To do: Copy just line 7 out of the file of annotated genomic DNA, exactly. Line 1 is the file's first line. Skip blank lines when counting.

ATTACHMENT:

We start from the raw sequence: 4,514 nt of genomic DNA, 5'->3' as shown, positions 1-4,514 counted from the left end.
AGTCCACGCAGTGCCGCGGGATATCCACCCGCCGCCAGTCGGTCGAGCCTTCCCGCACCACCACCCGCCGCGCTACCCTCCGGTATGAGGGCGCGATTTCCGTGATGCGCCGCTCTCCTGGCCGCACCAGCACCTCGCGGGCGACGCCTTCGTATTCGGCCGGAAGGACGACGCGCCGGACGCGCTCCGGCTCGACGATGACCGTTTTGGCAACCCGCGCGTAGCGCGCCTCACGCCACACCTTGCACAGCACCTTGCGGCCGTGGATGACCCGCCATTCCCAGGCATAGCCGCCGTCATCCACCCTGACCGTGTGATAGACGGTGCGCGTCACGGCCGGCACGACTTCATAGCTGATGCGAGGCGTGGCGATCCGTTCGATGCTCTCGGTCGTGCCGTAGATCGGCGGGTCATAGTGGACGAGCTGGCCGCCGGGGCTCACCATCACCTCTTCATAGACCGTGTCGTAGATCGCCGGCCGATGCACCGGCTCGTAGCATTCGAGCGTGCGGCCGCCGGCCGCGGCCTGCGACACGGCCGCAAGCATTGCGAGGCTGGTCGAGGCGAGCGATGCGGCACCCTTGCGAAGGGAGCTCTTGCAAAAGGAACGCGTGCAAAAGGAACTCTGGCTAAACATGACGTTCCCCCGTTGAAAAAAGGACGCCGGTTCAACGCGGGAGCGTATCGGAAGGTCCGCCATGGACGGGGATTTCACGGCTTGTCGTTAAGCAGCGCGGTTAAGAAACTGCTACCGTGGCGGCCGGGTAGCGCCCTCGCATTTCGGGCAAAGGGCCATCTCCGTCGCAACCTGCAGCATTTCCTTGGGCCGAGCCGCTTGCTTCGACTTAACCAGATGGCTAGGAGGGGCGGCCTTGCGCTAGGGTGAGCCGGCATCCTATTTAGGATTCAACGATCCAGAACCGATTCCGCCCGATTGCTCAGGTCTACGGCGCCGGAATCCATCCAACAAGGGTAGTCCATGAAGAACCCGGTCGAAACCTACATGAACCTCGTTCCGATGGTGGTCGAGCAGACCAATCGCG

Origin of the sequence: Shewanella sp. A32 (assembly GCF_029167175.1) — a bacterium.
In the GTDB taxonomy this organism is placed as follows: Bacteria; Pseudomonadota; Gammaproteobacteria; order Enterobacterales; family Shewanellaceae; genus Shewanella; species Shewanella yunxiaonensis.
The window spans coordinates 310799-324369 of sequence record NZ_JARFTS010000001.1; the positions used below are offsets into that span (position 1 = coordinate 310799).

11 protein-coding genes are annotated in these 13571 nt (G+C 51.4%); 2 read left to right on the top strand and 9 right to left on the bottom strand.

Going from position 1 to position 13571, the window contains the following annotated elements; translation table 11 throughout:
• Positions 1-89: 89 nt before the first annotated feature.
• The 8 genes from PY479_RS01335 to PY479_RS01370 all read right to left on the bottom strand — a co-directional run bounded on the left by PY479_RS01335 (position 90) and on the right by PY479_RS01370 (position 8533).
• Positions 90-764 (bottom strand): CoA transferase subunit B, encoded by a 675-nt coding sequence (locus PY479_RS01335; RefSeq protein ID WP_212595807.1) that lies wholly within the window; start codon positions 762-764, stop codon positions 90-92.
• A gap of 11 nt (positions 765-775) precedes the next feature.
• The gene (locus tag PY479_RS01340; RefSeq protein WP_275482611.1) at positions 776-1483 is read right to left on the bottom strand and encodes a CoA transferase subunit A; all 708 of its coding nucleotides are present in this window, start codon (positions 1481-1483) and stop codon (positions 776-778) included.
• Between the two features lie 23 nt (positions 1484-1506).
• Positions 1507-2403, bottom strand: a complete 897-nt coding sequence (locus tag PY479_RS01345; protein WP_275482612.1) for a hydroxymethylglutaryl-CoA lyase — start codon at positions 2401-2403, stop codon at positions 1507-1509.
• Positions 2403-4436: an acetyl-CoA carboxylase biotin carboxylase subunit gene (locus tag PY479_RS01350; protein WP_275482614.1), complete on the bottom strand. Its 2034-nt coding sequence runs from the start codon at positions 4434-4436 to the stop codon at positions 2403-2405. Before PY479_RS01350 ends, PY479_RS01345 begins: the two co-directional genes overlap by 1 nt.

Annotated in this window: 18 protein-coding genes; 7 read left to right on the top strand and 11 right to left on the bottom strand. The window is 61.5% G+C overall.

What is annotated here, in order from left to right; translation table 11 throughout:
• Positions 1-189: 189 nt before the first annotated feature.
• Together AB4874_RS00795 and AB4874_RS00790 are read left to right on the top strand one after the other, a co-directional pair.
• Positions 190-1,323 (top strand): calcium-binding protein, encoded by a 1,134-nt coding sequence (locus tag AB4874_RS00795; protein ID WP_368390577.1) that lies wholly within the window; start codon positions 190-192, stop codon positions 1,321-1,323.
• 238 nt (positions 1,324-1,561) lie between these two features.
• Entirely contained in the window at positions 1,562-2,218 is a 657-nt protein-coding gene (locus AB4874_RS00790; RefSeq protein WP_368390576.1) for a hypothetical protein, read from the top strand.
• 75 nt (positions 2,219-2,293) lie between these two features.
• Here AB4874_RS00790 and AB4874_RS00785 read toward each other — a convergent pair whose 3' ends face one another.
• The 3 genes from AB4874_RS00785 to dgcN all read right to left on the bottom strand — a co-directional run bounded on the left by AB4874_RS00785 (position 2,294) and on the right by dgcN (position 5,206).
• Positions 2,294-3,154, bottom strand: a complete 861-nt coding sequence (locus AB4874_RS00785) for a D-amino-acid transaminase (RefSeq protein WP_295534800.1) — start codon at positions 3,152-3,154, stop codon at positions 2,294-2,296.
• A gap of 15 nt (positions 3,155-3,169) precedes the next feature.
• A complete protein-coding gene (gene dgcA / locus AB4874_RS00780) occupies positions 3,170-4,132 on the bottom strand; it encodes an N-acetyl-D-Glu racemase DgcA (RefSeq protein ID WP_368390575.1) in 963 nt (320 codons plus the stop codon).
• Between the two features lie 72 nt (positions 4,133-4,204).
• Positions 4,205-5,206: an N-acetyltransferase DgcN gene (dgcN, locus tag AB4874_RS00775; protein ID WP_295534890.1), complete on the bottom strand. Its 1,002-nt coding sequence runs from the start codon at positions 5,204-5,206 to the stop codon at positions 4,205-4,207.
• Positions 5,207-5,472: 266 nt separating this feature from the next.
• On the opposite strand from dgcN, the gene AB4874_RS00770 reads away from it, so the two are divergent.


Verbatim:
Going from position 1 to position 13571, the window contains the following annotated elements; translation table 11 throughout: